Cash transfers have become central to development interventions around the world and are often coupled with complementary programming for targeted outcomes. The Food and Agriculture Organization (FAO) has implemented new programs that leverage this approach in Somalia, a fragile state affected by crises caused by conflict and climate change. This MRR Innovation Lab project in Somalia is testing whether cash transfers and complementary programming help transition from humanitarian to development assistance and build resilience among vulnerable rural families.
Lead Principal Investigator: John A. Maluccio, Middlebury College
Project Partners: Food and Agriculture Organization of the United Nations (FAO), University of Alicante
Development Innovation: Cash transfers with complementary programming to facilitate transition from humanitarian to development assistance
Targeted Population: Small-scale farmers and agropastoralists
Country/Location: Somalia Baidoa and Baki districts
Funding: $626,960 (USAID)
In 2016, FAO began providing short-term humanitarian assistance, including cash transfers, alongside tailored livelihood packages to households in crisis in Somalia. However, the assistance is typically available for only a single cropping season in order to provide support to other households in need. Some families may still be in crisis when the assistance ends. In a region where multiple frequent shocks are common, the short-term nature of this assistance limits families’ opportunities to leverage that support into permanent gains in self-reliance and resilience.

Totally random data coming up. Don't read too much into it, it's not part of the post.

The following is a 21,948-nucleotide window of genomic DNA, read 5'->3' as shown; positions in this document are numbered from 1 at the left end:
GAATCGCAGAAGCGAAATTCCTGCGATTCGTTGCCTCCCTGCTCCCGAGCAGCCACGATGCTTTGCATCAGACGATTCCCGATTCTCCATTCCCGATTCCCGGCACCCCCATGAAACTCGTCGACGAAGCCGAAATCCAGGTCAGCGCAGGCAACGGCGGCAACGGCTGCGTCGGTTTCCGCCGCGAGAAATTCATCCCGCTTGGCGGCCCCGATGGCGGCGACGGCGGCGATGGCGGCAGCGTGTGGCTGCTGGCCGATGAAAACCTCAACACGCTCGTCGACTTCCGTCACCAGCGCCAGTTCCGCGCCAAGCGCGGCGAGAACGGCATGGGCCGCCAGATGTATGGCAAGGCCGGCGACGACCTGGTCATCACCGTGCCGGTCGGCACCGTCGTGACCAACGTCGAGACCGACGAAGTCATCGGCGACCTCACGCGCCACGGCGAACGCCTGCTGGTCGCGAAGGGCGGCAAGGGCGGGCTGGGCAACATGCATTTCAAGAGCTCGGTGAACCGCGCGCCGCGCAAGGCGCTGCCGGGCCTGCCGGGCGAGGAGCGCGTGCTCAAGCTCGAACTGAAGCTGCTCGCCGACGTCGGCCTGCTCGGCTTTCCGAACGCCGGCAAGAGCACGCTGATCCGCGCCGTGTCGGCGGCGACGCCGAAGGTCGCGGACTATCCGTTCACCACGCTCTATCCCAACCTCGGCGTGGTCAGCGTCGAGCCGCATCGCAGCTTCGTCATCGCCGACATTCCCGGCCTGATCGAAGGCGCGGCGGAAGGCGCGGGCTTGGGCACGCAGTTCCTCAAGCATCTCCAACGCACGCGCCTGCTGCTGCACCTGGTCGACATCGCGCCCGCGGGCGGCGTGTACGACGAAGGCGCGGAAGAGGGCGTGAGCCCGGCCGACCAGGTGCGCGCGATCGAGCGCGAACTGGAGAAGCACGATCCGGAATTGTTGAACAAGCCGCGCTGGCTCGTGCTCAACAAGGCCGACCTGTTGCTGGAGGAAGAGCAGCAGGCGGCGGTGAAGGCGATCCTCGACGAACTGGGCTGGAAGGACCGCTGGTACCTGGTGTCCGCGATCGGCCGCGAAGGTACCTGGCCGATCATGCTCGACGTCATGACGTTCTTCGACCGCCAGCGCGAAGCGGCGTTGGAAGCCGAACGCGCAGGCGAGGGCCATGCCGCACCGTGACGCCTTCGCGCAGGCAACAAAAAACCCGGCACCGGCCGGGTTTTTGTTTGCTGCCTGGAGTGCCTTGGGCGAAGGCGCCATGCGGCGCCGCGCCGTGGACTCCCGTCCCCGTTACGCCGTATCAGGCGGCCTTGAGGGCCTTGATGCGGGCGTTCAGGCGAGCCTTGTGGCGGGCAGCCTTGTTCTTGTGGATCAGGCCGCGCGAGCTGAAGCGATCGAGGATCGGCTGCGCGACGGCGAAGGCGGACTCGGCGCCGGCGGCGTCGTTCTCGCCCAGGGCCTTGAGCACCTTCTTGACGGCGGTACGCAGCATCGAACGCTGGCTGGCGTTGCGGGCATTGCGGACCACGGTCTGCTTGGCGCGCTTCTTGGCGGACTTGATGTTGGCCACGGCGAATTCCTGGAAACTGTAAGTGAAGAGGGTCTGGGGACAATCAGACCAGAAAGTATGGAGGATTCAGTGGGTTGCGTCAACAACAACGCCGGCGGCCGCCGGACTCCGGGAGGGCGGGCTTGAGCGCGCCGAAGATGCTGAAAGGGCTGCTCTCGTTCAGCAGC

Recent global crises and economic recession have created new urgency to identify effective ways to transition from expensive humanitarian assistance to more financially sustainable approaches to promoting self-reliance. In 2020, FAO introduced a productive safety net pilot program called Long-Term Cash and Livelihood Support that targets its former short-term humanitarian aid beneficiaries with longer-term support.
An MRR Innovation Lab research team led from Middlebury College is partnering with FAO in Somalia to conduct a randomized evaluation that tests the impacts of two components of its Long-Term Cash and Livelihood Support pilot program. The MRR research team follows this program to examine the impact of the transition from humanitarian to development programming.
At the start of the study, each household participating in the study receives a short-term basic relief package of cash and agricultural inputs for up to six months. The cash transfers of about $70 monthly are 80 percent of the cost of an average households’ monthly consumption.
Afterward, two groups of households are randomly selected to receive up to 18 additional months of cash transfers valued at roughly half of the short-term basic relief package. Of these two groups, one continues to receive cash only while the other group receives cash as well as a comprehensive livelihoods package of productive inputs and services.